Letter: Woodstock Library bond vote

The Woodstock Library board recently voted to keep on schedule and have the bond vote for a new library on November 3, 2020, the same day as the general election for president. We are well aware of the risks of having the bond vote in the year of the pandemic. No one can predict what our lives will be like in November. But the risks of delaying the vote seemed greater.

We feel compassion for those suffering economically, not to mention physically, from the vast disruption. We live and work here too. Only homeowners pay property tax, not renters, and the library tax is the smallest slice of the pie. Second homeowners comprise 60 percent of Woodstock taxpayers and account for 70 percent of town tax revenue (since their homes are mostly of higher assessments), so those who live here year-round are going to get a beautiful functional 21st-century library for not that much financial investment. We feel the amount of tax increase will not be significant, and we are proposing a zero-increase tax levy in our operational budget for the second year in a row.

The fact is that the current library building is totally unsuited for the new normal. Small, cramped spaces do not allow for social distancing. There are two to three staff who sit inside a tiny office behind the circulation desk. They can no longer occupy that space at the same time.

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The public computers which are a lifeline for so many residents are not safely spaced. The air quality is already poor quality. There is only one bathroom. And of course, our second floor is not accessible for those who can’t manage stairs.

The new library will have open flexible spaces, advanced air filtration systems and our architect is already revising plans to make sure areas like public computers are configured to allow for current and likely future social distancing needs. Our planning committee is also revising our plan of service to make sure our future offerings are in sync with the changing needs of the population.

Many years of planning and much financial investment from private donors has brought us so close. Everyone has battle fatigue from the library wars, and both sides feel a public vote would settle the matter once and for all. When the bond passes, it will allow us to fundraise much more successfully — there are generous donors who are waiting to make sure this is really happening, that the new library will actually be built, before committing. We can pay down the bond much quicker and borrow less once this happens.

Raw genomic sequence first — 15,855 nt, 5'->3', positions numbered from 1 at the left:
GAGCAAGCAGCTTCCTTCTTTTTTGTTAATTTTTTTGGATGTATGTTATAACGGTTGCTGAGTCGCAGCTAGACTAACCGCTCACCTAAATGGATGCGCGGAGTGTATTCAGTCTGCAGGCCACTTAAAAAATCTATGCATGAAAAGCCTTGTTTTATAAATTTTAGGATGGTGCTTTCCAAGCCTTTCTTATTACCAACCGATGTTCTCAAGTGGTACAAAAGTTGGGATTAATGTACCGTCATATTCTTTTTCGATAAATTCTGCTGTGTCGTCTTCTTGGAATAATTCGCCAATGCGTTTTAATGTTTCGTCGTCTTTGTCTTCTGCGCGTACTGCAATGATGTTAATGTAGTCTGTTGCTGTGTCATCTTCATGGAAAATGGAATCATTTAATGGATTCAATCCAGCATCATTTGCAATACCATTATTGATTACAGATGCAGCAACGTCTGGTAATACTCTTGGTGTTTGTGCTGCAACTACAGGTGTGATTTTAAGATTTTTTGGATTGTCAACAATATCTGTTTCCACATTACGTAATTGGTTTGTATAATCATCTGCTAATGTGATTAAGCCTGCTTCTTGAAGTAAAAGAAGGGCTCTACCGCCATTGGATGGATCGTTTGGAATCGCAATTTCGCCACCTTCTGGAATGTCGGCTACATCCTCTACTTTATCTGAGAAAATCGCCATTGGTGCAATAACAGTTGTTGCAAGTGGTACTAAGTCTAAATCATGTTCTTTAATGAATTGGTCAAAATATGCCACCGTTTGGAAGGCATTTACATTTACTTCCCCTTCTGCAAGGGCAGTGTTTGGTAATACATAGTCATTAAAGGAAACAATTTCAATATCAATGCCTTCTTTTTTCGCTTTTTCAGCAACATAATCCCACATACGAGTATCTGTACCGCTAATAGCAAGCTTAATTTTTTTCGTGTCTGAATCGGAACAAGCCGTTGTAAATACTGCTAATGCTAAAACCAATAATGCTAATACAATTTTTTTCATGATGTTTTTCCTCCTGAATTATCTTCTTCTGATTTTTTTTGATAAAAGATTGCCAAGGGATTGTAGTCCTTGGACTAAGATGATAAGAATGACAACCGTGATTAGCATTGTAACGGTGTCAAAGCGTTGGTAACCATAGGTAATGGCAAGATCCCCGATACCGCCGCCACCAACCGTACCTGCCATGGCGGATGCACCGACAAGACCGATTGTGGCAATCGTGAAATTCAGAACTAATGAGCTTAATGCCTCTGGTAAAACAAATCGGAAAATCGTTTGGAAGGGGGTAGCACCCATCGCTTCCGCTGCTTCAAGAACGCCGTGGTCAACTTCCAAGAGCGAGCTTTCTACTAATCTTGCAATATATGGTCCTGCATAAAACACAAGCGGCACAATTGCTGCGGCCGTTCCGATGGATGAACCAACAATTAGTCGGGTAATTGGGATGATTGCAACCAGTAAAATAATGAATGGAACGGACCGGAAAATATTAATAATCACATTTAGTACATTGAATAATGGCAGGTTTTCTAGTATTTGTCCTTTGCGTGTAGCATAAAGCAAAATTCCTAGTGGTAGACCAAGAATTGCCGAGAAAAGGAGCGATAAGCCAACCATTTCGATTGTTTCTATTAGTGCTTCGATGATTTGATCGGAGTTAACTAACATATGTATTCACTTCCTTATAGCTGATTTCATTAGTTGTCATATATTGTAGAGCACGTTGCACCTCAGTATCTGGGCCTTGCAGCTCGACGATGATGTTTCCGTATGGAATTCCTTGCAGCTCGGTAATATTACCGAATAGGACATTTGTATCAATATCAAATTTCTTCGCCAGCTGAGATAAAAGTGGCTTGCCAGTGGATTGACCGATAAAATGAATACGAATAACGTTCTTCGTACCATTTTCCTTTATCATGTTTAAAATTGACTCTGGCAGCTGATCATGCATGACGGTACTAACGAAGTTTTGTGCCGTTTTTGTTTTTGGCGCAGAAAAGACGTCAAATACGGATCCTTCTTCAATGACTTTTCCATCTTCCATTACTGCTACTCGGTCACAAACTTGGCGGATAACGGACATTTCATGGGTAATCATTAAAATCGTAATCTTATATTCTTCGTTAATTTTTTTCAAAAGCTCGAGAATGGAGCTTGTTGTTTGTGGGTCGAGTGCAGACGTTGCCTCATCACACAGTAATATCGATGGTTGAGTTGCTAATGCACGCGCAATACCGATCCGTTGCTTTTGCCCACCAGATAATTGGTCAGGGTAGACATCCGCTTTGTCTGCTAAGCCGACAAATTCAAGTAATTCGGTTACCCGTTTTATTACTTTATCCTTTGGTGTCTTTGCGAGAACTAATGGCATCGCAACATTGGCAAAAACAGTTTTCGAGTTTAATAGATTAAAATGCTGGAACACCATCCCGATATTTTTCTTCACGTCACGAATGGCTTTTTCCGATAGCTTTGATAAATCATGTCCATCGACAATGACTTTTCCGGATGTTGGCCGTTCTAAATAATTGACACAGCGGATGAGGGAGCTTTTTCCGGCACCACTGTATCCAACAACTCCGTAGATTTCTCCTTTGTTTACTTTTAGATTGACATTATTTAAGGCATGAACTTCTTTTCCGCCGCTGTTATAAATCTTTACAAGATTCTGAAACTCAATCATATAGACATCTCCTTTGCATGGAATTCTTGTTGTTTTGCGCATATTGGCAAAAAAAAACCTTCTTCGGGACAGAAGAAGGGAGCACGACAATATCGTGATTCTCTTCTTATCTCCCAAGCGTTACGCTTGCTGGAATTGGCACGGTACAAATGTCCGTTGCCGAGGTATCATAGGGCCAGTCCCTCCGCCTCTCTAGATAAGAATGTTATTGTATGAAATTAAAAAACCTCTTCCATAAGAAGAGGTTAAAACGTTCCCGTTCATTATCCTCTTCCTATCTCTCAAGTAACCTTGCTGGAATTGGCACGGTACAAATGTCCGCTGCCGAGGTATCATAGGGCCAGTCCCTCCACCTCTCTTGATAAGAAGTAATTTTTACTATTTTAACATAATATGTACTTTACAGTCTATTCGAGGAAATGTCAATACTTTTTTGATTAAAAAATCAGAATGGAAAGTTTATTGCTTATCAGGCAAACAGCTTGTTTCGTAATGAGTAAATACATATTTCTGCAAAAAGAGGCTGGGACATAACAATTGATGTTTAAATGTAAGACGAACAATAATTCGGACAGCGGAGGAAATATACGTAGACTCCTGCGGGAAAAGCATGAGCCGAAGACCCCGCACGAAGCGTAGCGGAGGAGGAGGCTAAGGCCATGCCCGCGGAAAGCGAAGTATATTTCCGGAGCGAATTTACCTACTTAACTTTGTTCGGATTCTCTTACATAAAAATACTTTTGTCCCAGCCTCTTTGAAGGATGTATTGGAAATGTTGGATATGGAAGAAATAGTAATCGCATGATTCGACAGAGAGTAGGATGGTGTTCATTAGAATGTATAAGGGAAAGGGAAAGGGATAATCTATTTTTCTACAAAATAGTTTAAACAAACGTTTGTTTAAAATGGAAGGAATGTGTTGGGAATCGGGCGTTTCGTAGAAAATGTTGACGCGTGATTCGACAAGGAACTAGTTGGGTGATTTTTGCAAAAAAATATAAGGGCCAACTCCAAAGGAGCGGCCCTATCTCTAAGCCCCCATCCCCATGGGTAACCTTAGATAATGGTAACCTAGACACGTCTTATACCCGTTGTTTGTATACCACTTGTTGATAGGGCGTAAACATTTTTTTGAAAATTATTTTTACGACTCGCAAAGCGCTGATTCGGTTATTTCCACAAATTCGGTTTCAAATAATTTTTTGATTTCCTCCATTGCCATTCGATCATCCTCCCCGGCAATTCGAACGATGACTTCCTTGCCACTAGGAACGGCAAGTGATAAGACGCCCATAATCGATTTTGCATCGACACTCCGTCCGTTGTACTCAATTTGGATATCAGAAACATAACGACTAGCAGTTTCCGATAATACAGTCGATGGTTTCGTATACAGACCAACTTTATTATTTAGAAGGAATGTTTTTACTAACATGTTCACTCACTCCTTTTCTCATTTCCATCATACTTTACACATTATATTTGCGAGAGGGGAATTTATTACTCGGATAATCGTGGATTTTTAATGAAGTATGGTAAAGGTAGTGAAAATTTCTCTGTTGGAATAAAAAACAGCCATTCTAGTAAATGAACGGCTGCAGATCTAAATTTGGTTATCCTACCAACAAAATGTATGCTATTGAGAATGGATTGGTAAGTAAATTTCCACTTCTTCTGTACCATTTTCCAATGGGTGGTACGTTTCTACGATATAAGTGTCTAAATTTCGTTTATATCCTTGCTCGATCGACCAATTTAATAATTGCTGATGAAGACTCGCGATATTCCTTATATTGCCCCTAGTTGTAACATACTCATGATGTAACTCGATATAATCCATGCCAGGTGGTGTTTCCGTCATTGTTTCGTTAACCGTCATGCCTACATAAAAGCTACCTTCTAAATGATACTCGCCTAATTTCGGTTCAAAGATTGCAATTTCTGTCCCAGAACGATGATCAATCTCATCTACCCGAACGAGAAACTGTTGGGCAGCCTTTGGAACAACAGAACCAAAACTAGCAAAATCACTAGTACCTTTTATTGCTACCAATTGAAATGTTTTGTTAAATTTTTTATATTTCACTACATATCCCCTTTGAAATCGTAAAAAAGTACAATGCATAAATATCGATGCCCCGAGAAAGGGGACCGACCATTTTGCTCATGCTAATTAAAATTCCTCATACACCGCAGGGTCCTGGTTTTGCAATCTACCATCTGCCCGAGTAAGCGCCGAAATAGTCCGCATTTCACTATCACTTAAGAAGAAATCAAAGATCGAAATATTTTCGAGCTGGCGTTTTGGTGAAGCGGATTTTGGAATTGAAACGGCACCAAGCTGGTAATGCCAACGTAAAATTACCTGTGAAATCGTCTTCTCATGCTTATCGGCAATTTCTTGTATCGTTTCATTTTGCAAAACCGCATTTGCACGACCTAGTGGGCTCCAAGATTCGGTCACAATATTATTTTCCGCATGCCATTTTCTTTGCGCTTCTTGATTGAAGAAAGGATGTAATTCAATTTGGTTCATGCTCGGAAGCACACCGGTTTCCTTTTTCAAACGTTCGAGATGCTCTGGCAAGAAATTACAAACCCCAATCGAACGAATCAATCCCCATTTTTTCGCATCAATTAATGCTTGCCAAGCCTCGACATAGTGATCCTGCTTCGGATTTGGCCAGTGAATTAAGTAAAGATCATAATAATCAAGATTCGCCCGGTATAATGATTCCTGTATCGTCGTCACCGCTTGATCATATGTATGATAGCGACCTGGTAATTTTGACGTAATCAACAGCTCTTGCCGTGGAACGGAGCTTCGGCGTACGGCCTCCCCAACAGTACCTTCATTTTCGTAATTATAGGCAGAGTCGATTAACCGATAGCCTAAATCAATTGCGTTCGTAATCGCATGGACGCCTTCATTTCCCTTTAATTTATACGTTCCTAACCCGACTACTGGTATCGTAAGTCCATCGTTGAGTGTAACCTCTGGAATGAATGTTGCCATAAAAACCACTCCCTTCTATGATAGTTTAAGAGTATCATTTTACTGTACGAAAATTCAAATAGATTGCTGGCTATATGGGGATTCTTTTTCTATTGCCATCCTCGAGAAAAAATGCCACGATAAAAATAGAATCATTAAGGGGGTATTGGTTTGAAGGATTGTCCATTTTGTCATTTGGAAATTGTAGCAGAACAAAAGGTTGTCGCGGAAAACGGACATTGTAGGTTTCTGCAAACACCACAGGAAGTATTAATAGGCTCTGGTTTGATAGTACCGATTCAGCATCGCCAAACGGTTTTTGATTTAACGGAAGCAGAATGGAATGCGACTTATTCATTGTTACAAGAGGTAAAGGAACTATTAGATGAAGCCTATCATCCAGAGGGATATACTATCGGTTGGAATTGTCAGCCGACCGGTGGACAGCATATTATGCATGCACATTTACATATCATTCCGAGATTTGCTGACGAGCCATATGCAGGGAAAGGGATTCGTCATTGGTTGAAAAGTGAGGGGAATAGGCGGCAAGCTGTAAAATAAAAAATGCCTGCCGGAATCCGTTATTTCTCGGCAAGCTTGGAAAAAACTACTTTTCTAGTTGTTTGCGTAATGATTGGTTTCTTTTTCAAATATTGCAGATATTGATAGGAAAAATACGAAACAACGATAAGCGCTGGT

The longer we wait, the more it will cost. If we end up in a recession or depression, costs may be lower, and the economic stimulus of a major construction project in town will provide jobs and an infusion of money into the town. Interest rates are at an all time low, so this is an ideal time to borrow for the greater public good.

Governor Cuomo has asked us to reimagine. The new library will be the catalyst for our communal reimagining of life in Woodstock. People out of work or students who can’t afford college will need us more than ever. The new library will be a source of inspiration, pride and support.

Dorothea Marcus
President, Woodstock Library
Woodstock

Read more letters from the July 1, 2020 edition.

There is one comment

  1. Margaret Smith

    Ms. Marcus is correct about the unprecedented pandemic creating need for additional space in the Library. However, the referendum campaign of 2018 – leaving many voters with an incorrect perception about the consequences of their votes – left a bitter taste and has still not been forgotten. Many voters warned that the next time the Library floats a bond proposal, the divisive, and in many opinions deceptive, 2018 campaign would be a factor in their decision. Consequences, indeed ………

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